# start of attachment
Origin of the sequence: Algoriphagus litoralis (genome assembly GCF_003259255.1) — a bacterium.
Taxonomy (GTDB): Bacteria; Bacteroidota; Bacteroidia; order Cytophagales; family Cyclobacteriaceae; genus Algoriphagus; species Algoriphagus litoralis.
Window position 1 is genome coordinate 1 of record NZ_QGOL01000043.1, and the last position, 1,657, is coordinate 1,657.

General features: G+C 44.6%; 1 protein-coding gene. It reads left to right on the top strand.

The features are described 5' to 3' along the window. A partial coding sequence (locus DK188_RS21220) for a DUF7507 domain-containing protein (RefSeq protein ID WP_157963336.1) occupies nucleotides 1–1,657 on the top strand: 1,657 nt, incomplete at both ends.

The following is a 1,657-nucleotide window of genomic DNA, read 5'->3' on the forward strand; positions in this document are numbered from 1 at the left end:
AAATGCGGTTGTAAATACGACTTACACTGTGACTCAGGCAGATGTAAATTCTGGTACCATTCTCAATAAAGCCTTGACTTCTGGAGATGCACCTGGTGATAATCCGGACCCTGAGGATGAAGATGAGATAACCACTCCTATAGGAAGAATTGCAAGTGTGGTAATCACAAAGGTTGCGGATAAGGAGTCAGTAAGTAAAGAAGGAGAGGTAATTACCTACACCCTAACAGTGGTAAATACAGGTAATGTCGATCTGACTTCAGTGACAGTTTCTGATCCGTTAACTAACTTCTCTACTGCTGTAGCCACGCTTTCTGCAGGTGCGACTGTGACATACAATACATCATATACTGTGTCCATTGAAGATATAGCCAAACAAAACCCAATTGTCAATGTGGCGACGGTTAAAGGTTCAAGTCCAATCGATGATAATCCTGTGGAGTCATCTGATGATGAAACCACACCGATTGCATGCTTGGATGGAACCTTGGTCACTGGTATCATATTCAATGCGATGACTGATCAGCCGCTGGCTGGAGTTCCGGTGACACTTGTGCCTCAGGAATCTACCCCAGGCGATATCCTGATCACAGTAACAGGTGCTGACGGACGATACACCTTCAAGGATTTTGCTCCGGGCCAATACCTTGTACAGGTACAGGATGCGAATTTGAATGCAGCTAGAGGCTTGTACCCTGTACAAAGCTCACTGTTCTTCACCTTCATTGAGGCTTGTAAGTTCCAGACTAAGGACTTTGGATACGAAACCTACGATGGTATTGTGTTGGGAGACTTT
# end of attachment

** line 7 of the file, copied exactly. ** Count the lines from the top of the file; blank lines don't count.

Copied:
AAATGCGGTTGTAAATACGACTTACACTGTGACTCAGGCAGATGTAAATTCTGGTACCATTCTCAATAAAGCCTTGACTTCTGGAGATGCACCTGGTGATAATCCGGACCCTGAGGATGAAGATGAGATAACCACTCCTATAGGAAGAATTGCAAGTGTGGTAATCACAAAGGTTGCGGATAAGGAGTCAGTAAGTAAAGAAGGAGAGGTAATTACCTACACCCTAACAGTGGTAAATACAGGTAATGTCGATCTGACTTCAGTGACAGTTTCTGATCCGTTAACTAACTTCTCTACTGCTGTAGCCACGCTTTCTGCAGGTGCGACTGTGACATACAATACATCATATACTGTGTCCATTGAAGATATAGCCAAACAAAACCCAATTGTCAATGTGGCGACGGTTAAAGGTTCAAGTCCAATCGATGATAATCCTGTGGAGTCATCTGATGATGAAACCACACCGATTGCATGCTTGGATGGAACCTTGGTCACTGGTATCATATTCAATGCGATGACTGATCAGCCGCTGGCTGGAGTTCCGGTGACACTTGTGCCTCAGGAATCTACCCCAGGCGATATCCTGATCACAGTAACAGGTGCTGACGGACGATACACCTTCAAGGATTTTGCTCCGGGCCAATACCTTGTACAGGTACAGGATGCGAATTTGAATGCAGCTAGAGGCTTGTACCCTGTACAAAGCTCACTGTTCTTCACCTTCATTGAGGCTTGTAAGTTCCAGACTAAGGACTTTGGATACGAAACCTACGATGGTATTGTGTTGGGAGACTTT